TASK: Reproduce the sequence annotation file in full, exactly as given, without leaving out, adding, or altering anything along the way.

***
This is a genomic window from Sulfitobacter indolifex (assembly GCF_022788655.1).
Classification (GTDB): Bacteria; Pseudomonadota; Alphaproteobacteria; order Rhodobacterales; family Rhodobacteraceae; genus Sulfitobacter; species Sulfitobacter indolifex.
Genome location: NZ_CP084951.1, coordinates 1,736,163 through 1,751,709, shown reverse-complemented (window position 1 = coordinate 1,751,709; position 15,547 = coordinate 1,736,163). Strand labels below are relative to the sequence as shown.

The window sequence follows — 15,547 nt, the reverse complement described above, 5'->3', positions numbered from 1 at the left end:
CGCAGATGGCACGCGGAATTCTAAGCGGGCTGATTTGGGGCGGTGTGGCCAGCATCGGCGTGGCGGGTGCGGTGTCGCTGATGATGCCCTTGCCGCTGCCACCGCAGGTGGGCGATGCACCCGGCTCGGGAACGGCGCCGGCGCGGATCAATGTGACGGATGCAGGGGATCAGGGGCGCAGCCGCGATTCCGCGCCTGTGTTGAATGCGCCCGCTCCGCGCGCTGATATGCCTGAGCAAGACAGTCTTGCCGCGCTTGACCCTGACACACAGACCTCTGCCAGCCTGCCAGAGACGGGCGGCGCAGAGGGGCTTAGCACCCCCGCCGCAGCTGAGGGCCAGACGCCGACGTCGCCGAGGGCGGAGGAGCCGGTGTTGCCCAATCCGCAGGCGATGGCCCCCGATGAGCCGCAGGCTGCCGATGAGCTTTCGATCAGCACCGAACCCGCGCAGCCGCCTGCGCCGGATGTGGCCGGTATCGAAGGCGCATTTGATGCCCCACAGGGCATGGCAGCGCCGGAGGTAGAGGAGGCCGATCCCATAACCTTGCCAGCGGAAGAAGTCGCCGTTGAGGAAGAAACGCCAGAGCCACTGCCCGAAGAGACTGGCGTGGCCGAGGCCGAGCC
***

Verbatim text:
This is a genomic window from Sulfitobacter indolifex (assembly GCF_022788655.1).
Classification (GTDB): Bacteria; Pseudomonadota; Alphaproteobacteria; order Rhodobacterales; family Rhodobacteraceae; genus Sulfitobacter; species Sulfitobacter indolifex.
Genome location: NZ_CP084951.1, coordinates 1,736,163 through 1,751,709, shown reverse-complemented (window position 1 = coordinate 1,751,709; position 15,547 = coordinate 1,736,163). Strand labels below are relative to the sequence as shown.

The window sequence follows — 15,547 nt, the reverse complement described above, 5'->3', positions numbered from 1 at the left end:
CGCAGATGGCACGCGGAATTCTAAGCGGGCTGATTTGGGGCGGTGTGGCCAGCATCGGCGTGGCGGGTGCGGTGTCGCTGATGATGCCCTTGCCGCTGCCACCGCAGGTGGGCGATGCACCCGGCTCGGGAACGGCGCCGGCGCGGATCAATGTGACGGATGCAGGGGATCAGGGGCGCAGCCGCGATTCCGCGCCTGTGTTGAATGCGCCCGCTCCGCGCGCTGATATGCCTGAGCAAGACAGTCTTGCCGCGCTTGACCCTGACACACAGACCTCTGCCAGCCTGCCAGAGACGGGCGGCGCAGAGGGGCTTAGCACCCCCGCCGCAGCTGAGGGCCAGACGCCGACGTCGCCGAGGGCGGAGGAGCCGGTGTTGCCCAATCCGCAGGCGATGGCCCCCGATGAGCCGCAGGCTGCCGATGAGCTTTCGATCAGCACCGAACCCGCGCAGCCGCCTGCGCCGGATGTGGCCGGTATCGAAGGCGCATTTGATGCCCCACAGGGCATGGCAGCGCCGGAGGTAGAGGAGGCCGATCCCATAACCTTGCCAGCGGAAGAAGTCGCCGTTGAGGAAGAAACGCCAGAGCCACTGCCCGAAGAGACTGGCGTGGCCGAGGCCGAGCC